Women do not need to worry that lifting weights will make them gain weight and get bulky. Since muscle takes up much less space than fat does, women who lift weights will start to notice their clothes fit more loosely. Women are also less likely to gain muscle size compared to men who lift weights because women have much lower testosterone levels (nearly 20 times less) than men. Testosterone helps muscle growth.
There are many types of training programs. Ask a certified strength and conditioning coach or personal trainer to design a program that will work for you. Before starting any strength training program, you should also make sure to:
- Eat right: The time when your body is getting stronger is actually in between workouts, during the recovery period. If you train hard, but eat poorly, your body won’t respond to the workouts as well.
- Change the workout: Every so often, change the exercises in the workout, the rep ranges, the rest times, the exercise order or the number of sets. If you do the same workout week after week without altering some of the variables, your progress will stall.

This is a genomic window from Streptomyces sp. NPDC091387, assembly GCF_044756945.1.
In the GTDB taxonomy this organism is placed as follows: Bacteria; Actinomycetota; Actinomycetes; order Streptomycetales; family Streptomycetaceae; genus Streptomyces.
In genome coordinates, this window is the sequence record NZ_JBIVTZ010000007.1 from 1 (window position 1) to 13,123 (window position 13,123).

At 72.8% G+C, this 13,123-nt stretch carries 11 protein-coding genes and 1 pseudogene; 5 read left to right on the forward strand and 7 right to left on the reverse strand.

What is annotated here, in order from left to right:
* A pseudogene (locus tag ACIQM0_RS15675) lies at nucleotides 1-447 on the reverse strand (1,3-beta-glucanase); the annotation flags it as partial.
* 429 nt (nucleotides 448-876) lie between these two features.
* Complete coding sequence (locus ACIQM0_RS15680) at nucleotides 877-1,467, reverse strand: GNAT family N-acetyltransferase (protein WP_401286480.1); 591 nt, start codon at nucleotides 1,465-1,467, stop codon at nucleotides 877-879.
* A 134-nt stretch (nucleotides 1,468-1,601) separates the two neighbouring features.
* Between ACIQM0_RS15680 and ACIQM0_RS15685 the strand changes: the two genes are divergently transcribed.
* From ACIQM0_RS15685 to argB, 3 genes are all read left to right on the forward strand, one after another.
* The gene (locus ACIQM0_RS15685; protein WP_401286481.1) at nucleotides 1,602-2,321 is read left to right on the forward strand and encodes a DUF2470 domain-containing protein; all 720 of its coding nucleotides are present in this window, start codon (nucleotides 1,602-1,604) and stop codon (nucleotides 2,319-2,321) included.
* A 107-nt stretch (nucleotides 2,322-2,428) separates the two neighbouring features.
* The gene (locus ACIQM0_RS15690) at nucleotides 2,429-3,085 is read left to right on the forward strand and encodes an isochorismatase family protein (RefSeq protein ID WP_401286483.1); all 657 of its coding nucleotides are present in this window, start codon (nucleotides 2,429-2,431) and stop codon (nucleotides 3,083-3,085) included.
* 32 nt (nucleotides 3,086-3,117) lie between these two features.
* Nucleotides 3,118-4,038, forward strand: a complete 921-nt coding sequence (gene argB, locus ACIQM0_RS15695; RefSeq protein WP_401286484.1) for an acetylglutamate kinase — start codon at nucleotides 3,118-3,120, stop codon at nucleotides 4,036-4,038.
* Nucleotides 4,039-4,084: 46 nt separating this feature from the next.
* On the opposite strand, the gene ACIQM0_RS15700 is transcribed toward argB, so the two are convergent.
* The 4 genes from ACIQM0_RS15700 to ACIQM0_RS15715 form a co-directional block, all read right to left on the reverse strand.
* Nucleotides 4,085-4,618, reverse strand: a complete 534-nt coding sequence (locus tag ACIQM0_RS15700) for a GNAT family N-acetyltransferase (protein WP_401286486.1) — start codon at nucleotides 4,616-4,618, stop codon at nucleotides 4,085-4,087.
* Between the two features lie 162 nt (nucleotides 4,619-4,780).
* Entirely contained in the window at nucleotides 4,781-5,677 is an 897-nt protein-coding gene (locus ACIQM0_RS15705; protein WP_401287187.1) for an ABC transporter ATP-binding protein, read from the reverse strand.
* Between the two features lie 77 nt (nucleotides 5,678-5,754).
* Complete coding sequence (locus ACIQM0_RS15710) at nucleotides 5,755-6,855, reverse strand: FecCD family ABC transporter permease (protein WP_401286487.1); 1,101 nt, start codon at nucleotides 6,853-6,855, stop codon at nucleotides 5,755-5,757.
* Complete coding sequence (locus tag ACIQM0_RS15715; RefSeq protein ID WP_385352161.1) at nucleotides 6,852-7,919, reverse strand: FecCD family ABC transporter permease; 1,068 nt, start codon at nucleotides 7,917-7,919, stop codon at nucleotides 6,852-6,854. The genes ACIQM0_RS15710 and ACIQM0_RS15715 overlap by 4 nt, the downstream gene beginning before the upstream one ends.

- Posture is important: Do not sacrifice proper posture for the sake of lifting more weight. If necessary, use less weight and do the exercise correctly. Be careful toward the end of a set or workout when it is harder to have good posture and form. Exhale when you are lifting a weight, inhale when you are lowering a weight. Don’t hold your breath.
- Exercise your entire body: Many people under-train their legs and over-train their upper body. Be balanced in your training approach. Try to train opposing muscle equally (for example, train both biceps and triceps, quads and hamstrings, back and chest).
- Be realistic: Make sure you are realistic about your exercise program. It is better to design a program where you lift 2 days a week and always do your workouts than to plan to lift 4 days a week and have trouble finding time to complete your workout plan.
- Don’t over-do things: Over-training is when your body is not able to recuperate between workouts. You may be over-training if you are getting headaches or nausea or have a fast heart rate when you wake up. If you find yourself dreading going to the gym, feeling run down, or lacking a good night’s sleep, take a day or two off before training again.